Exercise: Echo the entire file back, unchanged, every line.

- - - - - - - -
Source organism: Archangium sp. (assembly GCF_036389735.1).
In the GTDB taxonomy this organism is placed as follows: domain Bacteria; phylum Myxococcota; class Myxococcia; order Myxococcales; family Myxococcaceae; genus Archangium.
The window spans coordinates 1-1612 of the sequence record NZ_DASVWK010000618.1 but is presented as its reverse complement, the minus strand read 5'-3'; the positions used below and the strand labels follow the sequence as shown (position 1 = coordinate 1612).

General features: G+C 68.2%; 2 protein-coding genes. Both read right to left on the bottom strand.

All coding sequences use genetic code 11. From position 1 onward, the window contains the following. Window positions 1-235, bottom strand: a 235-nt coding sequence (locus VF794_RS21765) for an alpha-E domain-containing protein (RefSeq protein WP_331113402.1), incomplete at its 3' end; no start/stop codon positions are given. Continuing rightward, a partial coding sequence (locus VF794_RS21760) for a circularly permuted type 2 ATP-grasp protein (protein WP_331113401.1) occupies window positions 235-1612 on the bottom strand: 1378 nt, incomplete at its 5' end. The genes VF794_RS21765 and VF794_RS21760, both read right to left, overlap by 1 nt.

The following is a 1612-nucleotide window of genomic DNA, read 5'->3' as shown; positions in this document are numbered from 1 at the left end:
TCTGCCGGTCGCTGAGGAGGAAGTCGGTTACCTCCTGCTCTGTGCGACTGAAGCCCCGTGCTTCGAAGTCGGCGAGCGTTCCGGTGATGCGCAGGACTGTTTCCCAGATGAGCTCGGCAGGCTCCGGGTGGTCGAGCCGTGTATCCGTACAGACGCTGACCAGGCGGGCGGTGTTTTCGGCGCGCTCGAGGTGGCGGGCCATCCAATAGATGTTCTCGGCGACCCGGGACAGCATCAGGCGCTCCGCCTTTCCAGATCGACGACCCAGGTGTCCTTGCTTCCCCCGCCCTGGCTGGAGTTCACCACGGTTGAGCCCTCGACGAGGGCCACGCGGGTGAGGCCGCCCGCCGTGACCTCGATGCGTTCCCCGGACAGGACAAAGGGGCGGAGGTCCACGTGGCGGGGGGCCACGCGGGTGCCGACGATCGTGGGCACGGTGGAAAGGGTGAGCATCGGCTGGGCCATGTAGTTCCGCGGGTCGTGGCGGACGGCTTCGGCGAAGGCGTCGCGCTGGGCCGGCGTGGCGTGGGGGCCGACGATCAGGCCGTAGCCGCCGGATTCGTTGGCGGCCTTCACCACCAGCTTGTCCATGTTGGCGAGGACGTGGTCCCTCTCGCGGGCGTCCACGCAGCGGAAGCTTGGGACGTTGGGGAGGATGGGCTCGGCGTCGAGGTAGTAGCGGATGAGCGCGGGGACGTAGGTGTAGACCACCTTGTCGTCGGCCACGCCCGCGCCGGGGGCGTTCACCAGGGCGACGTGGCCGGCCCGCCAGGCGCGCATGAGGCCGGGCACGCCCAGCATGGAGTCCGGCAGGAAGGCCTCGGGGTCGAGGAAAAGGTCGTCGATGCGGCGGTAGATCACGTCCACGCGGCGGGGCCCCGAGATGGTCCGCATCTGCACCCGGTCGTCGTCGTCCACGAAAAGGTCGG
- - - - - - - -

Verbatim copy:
Source organism: Archangium sp. (assembly GCF_036389735.1).
In the GTDB taxonomy this organism is placed as follows: domain Bacteria; phylum Myxococcota; class Myxococcia; order Myxococcales; family Myxococcaceae; genus Archangium.
The window spans coordinates 1-1612 of the sequence record NZ_DASVWK010000618.1 but is presented as its reverse complement, the minus strand read 5'-3'; the positions used below and the strand labels follow the sequence as shown (position 1 = coordinate 1612).

General features: G+C 68.2%; 2 protein-coding genes. Both read right to left on the bottom strand.

All coding sequences use genetic code 11. From position 1 onward, the window contains the following. Window positions 1-235, bottom strand: a 235-nt coding sequence (locus VF794_RS21765) for an alpha-E domain-containing protein (RefSeq protein WP_331113402.1), incomplete at its 3' end; no start/stop codon positions are given. Continuing rightward, a partial coding sequence (locus VF794_RS21760) for a circularly permuted type 2 ATP-grasp protein (protein WP_331113401.1) occupies window positions 235-1612 on the bottom strand: 1378 nt, incomplete at its 5' end. The genes VF794_RS21765 and VF794_RS21760, both read right to left, overlap by 1 nt.

The following is a 1612-nucleotide window of genomic DNA, read 5'->3' as shown; positions in this document are numbered from 1 at the left end:
TCTGCCGGTCGCTGAGGAGGAAGTCGGTTACCTCCTGCTCTGTGCGACTGAAGCCCCGTGCTTCGAAGTCGGCGAGCGTTCCGGTGATGCGCAGGACTGTTTCCCAGATGAGCTCGGCAGGCTCCGGGTGGTCGAGCCGTGTATCCGTACAGACGCTGACCAGGCGGGCGGTGTTTTCGGCGCGCTCGAGGTGGCGGGCCATCCAATAGATGTTCTCGGCGACCCGGGACAGCATCAGGCGCTCCGCCTTTCCAGATCGACGACCCAGGTGTCCTTGCTTCCCCCGCCCTGGCTGGAGTTCACCACGGTTGAGCCCTCGACGAGGGCCACGCGGGTGAGGCCGCCCGCCGTGACCTCGATGCGTTCCCCGGACAGGACAAAGGGGCGGAGGTCCACGTGGCGGGGGGCCACGCGGGTGCCGACGATCGTGGGCACGGTGGAAAGGGTGAGCATCGGCTGGGCCATGTAGTTCCGCGGGTCGTGGCGGACGGCTTCGGCGAAGGCGTCGCGCTGGGCCGGCGTGGCGTGGGGGCCGACGATCAGGCCGTAGCCGCCGGATTCGTTGGCGGCCTTCACCACCAGCTTGTCCATGTTGGCGAGGACGTGGTCCCTCTCGCGGGCGTCCACGCAGCGGAAGCTTGGGACGTTGGGGAGGATGGGCTCGGCGTCGAGGTAGTAGCGGATGAGCGCGGGGACGTAGGTGTAGACCACCTTGTCGTCGGCCACGCCCGCGCCGGGGGCGTTCACCAGGGCGACGTGGCCGGCCCGCCAGGCGCGCATGAGGCCGGGCACGCCCAGCATGGAGTCCGGCAGGAAGGCCTCGGGGTCGAGGAAAAGGTCGTCGATGCGGCGGTAGATCACGTCCACGCGGCGGGGCCCCGAGATGGTCCGCATCTGCACCCGGTCGTCGTCGTCCACGAAAAGGTCGG